The Henry Clay Tattoo has done an admirable job replicating the ribbon-bound look of the line’s original packaging and once removed from its small bundle, the cigar shows its nearly square pressed form with what seems like a slightly elongated head, but I have a feeling that my eyes may just be deceiving me. What intrigues me most though is the strip of tobacco that is not just laid against against the side of the cigar, but seems to pressed into it; on a few samples that I have smoked there’s a visible indentation left when the cap and tail are removed. The wrapper has a good bit of tooth to it but not much in the way of veins, in fact the former is much more noticeable than the latter. A bit of sheen adds to the presentation of the cigar, giving it even more glisten than the gold trimmed bands offer. As is often the case with pressed cigars, there’s a bit of give when squeezed but overall it’s a uniformly firm cigar. Speaking of the bands, there is a definite convergence of old and new, with the classic Henry Clay given a shined up finish and the secondary band bearing the lower case tattoo mark. From the foot, there is a mix of sweet cake donut, dry wood and a bit of sawdust, with just a minimal amount of pepper. The cold draw is just a bit open, slightly sweeter than the aroma but in a different presentation, leading with a heavier profile with a first impression of simple syrup before showing a touch of soil, again with just a bit of pepper.
The Henry Clay Tattoo leads with a full flavor that is both tangy and earthy, a bit damp and with some masked pepper that my nose has an easier time picking out than the palate does. In fact, I find myself wanting—maybe even needing—to put an exclamation point of pepper on each puff with a quick retrohale, and the combination certainly is beneficial. While the burn line slowly creeps along, smoke production is plentiful and the flavor begins opening up to show more pepper on the palate as well as some chalk, the combination of which adds some needed vibrancy to the tongue. It’s quite a quick progression in terms of the unfolding of the flavor in the first third, as each puff seems to unpack another level of flavor and strength with the transition to the first third marked by a significant uptick in the pepper levels, almost to the point of getting a bit harsh on the palate if not balanced with a tempered puffing pace and a somewhat experienced and pepper-agreeable palate.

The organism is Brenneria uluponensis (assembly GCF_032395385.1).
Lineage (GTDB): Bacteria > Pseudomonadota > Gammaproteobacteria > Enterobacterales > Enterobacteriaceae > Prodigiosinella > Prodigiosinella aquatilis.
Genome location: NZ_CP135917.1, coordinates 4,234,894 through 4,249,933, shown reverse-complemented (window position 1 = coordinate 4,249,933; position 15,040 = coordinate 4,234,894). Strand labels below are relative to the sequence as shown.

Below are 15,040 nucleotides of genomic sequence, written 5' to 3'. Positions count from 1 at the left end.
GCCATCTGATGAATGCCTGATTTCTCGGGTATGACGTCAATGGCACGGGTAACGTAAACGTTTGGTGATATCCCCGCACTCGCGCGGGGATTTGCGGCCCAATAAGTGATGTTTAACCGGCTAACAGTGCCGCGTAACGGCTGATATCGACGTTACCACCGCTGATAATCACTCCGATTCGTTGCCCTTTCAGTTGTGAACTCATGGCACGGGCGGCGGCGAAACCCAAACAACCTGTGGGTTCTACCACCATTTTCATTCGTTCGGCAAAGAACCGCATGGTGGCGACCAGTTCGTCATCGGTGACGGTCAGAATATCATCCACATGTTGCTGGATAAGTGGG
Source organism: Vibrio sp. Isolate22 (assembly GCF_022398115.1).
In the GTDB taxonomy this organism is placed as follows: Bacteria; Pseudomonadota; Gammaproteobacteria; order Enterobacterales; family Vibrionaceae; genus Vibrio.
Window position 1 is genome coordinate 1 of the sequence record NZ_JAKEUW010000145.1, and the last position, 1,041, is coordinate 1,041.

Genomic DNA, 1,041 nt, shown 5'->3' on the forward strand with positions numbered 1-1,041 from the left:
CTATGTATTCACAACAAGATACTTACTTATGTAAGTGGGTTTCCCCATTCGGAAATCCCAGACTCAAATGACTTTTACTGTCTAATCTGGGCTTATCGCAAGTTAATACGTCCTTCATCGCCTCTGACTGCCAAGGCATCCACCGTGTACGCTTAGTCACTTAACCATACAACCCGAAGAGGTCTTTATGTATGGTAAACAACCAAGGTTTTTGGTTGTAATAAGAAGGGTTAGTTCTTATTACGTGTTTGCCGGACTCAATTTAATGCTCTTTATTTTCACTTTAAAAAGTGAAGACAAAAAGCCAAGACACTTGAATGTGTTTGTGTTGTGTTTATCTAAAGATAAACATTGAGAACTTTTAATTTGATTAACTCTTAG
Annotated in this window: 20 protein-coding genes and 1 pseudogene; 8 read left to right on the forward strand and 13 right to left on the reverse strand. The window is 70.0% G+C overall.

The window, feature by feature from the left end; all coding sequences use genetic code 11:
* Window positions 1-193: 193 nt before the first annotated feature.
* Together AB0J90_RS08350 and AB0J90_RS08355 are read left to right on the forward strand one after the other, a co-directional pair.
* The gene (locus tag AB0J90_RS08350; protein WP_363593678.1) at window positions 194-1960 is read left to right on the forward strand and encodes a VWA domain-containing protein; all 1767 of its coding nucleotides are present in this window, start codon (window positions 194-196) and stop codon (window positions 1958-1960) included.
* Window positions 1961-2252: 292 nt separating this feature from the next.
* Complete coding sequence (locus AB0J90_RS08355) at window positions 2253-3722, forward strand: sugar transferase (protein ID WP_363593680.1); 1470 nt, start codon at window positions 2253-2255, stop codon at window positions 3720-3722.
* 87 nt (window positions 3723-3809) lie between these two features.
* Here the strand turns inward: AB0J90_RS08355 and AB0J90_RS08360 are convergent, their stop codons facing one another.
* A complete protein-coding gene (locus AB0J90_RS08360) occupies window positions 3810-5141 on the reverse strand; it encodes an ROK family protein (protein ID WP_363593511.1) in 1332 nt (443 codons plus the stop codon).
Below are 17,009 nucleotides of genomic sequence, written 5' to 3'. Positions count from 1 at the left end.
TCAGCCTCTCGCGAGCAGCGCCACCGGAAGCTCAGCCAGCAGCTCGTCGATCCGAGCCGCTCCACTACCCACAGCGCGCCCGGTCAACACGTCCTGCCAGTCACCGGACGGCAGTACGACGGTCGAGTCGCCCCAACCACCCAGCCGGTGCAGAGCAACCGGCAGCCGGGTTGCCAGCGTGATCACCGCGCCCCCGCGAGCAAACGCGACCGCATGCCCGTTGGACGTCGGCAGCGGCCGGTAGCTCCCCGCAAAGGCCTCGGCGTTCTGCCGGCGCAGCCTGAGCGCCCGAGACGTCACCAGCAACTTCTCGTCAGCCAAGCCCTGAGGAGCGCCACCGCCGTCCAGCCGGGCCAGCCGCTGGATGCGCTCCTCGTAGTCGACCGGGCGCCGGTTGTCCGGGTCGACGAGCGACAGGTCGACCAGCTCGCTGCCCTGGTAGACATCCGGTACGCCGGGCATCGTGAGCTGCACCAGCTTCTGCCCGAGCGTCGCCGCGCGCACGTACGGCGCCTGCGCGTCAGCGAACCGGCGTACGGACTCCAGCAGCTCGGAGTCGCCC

While the flavor and strength steadily unfolded in the first third, the nicotine kick of the Henry Clay Tattoo isn’t really felt until the start of the second third. The threat of harshness seems to have subsided a bit, but in its place comes the first real kick that the cigar has offered as the flavor continues to be dominated by pepper, with a supporting note of dry wood that definitely shows its Dominican roots. A very subtle bit of sweetness begins to emerge at the midpoint as the simple syrup returns from its hiatus to grace the tongue, though it is far from being potent enough to overpower the pepper that is still going strong, and that doesn’t begin to take account how much the nose gets from retrohales and the ambient aroma. While the cigar is plenty enjoyable, I also find myself wanting, almost begging, for a bit more complexity from the cigar heading into the final third. Technical performance has been nearly flawless, with a smooth and easy draw, sharp burn line and plenty of smoke that at times wafts lazily from the cigar’s foot.